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Glover

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  1. As many of you will know, Leslie McAlister of Provincial Wagons lives in a house called Pettigo Fair. It would only seem right then that my model of Pettigo station on the Bundoran branch would include a cattle special. Remember that I stretched history and have assumed that the line stayed open through the summer of 1963 and hence Leslies CIE cattle vans can feature. I managed to get to the exhibition in Blackrock last October and bought five of the vans. These plus three GNR vans and two modified Mainline LMS vans complete the train. Others have done a better job of assembling the
  2. It’s been so long since I updated these notes that I could not initially find the thread. Anyway, here we are now. I did update the Irish Railway Modellers forum yesterday and update that community. There is of course overlap between the two fora but I thought it best to bring my news over here. Headlines are that I ran into health problems around June/July last year which resulted in a diagnosis of throat cancer. I underwent chemo and radiation threatment and by early 2020 was declared clean. However, you never get 100% clearance and hence it’s no real surpri
  3. They have a note on their Facebook page to say that they are working on the issue. Hopefully, it will be back up soon. Cheers, Glover
  4. Can I throw in a few Irish coaches to this thread, partly as a 'thank you' to Mike Trice for his technique and also perhaps as an encouragement to others to have a go? It's actually easier than painting a normal livery! The Great Northern Railway (Ireland) painted their coaches in a varnished wood livery. The company, which had been taken over by the Governments of the Republic of Ireland and Northern Ireland in the early 1950s ceased to exist in 1958 and was divided between the two jurisdictions. However, the livery lived on in Northern Ireland until the early 1960s; there are man
  5. You can do plenty with the Ratio GWR 4-wheel coaches, including making bogie coaches. The plastic used by Ratio is easier to work with, compared to Hornby. This is an Irish bogie non-corridor brake third and a 6-wheel luggage van, both from the Ratio kits. Cheers, Glover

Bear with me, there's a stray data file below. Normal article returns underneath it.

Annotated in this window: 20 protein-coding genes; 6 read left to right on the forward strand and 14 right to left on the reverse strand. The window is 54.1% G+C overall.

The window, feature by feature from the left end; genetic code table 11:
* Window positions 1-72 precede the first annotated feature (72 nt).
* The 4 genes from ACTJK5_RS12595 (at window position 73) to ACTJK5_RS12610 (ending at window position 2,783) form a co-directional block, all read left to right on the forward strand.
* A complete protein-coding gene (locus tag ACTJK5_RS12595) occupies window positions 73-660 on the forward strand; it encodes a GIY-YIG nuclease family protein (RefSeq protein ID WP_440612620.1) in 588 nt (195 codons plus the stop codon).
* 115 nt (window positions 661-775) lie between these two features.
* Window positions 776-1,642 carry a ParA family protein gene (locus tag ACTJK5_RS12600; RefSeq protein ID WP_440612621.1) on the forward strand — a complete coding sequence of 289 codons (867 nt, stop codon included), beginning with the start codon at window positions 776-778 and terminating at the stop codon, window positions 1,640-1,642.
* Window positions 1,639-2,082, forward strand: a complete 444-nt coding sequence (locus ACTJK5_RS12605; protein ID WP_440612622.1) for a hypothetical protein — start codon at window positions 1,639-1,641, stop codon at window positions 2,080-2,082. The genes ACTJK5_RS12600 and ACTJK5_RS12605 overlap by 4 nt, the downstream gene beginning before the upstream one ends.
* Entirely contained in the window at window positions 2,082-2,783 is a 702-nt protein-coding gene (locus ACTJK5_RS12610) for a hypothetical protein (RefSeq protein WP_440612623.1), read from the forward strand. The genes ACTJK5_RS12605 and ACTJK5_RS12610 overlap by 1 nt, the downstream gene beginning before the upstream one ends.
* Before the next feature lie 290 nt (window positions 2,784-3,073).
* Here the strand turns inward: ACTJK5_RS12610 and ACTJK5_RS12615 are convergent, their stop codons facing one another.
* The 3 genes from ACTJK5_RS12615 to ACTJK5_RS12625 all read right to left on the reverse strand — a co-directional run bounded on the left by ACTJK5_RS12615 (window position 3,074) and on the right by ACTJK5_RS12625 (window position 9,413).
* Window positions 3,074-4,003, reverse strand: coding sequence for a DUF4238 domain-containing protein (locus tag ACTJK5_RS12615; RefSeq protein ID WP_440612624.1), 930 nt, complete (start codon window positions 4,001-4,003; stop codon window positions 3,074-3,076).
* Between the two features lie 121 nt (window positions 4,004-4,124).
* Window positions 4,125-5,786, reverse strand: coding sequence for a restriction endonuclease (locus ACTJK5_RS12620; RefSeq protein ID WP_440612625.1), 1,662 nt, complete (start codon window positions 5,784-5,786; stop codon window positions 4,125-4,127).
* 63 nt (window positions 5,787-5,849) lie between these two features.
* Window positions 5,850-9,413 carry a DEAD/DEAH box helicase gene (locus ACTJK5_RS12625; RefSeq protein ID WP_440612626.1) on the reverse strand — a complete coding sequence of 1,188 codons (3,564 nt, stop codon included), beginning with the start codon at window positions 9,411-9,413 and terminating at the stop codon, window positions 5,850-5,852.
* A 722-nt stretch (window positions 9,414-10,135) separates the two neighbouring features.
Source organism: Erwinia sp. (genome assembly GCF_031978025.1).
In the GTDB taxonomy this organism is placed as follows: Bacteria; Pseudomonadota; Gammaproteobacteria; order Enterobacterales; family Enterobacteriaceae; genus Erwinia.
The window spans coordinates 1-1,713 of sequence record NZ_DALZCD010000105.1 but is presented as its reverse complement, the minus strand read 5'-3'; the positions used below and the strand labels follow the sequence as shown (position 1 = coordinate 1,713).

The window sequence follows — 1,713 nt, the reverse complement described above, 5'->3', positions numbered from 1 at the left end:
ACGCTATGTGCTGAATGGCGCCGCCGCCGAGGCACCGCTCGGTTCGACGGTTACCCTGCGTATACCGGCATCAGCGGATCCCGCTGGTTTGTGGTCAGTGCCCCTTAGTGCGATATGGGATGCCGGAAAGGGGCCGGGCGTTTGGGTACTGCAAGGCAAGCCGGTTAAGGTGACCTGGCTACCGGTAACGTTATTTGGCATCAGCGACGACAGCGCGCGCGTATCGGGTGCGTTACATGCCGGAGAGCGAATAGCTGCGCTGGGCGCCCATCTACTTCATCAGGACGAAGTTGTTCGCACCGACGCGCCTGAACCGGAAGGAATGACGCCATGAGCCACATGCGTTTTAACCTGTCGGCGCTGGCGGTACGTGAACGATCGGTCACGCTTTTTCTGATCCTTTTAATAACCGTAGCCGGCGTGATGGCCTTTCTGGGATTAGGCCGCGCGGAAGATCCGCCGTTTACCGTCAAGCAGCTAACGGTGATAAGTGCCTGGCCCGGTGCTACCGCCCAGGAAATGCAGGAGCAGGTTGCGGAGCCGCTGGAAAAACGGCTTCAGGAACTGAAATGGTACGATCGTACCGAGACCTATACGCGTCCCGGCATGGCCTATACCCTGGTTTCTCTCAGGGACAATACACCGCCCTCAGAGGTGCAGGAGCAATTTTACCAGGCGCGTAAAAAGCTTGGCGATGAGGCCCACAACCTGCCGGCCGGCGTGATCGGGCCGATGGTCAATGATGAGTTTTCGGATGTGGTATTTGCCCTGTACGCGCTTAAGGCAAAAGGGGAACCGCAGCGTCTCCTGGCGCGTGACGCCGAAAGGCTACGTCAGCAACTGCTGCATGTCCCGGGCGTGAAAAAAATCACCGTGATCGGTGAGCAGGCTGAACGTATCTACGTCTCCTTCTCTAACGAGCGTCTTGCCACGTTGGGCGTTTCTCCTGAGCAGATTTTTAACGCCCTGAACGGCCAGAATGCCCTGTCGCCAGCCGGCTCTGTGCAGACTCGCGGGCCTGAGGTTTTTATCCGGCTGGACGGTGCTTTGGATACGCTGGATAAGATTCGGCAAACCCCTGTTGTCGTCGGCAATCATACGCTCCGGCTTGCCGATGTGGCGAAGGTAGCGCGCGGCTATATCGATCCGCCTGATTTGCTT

6. It took me the best part of 50 years to follow Terry Gough's series of articles in the Railway Modeller to model Irish railway coaches of that era, although these particular coaches were longer (60') and of course wider. To modellers of a certain age, the idea that Hormby might upgrade them to modern standard would be regarded with a little suspicion. Where's the fun if there is nothing left to improve?! Glover
  7. Please don't give up on this site Ben. We, or I certainly, need and appreciate your work. As you suggest, it does represent an approach to modelling which is less common nowadays but for people like myself modelling Irish railways, it is often the only route to achieving objectives. Kind regards, Glover
  8. This is a bi-annual subscription magazine covering the modelling of Irish railways. Some of the content will be familiar to readers of this forum or the Irish Railway Modeller forum but other material is new, certainly to me. This includes a German gentleman modelling Kilkenny, in 21mm gauge. Ballyglunin (better known as 'Castletown' in the Quiet Man movie) is the subject of the Station Survey. Plans of the station building are included as an insert. The series of Great Southern steam loco drawings have moved on to some of the early railcars, specifically the Sential and Clayton
  9. To avoid any embarrassment, can I take it that this late gentleman is he who wrote a quite inspiring series of articles on converting Hornby GWR clerestories to Southern Railway coaches, in the Railway Modeller in the mid 1960s? Many thanks, Glover
  10. And I believe the aroma was very much part of the atmosphere; take up pipe smoking! Cheers, Glover
  11. To Simon's suggestion to work to circa 3mm scale on 16.5mm track, I have thought about that at various times in the past but it always struck me as being at least capable of becoming a problem to solve a problem! In more recent times, I might consider it as an option if I were to build something very specific: say a bit of the Sligo Leitrim or the Waterford-Tramore. Ultimatly I just have to accept that people like John are much more skilled than I in some areas of the hobby and that I should admire and applaud their work. I'll get back to "plastic engineering"!
  12. I can only envy your skills John; this to me is engineering in miniature. Like the great majority of modellers of Irish railways, I use 16.5mm gauge. I am prepared to accept this very large compromise but I do have a difficulty with steam locos. Most Irish engines were relatively small. This, to me, creates the impression of the boiler sitting between the wheels rather than over them. You can I think just about get away with it on tank locos such as the NCC 'Jeeps'. I have even wondered about trying to represent something like a J15 on 16.5mm track by distorting scale, buildin
  13. Can I ask about that signal box in your most recent photos? Can't say I recognise it from any Irish companies but maybe that's just advertising my lack of knowledge ! Cheers, Glover
  14. You've been (suspiciously) quiet Kirley...... That's some project. In my limited experience, changing an existing layout is much more difficult; the pre-planning needs to be very exact and there is always the danger of collateral damage. Best of luck with it. Glover
  15. Thanks for all that info Lambeg. I had a look at the location on Google Earth last night; it certainly does provide a stage for a passing parade of interesting stock. Cheers, Glover
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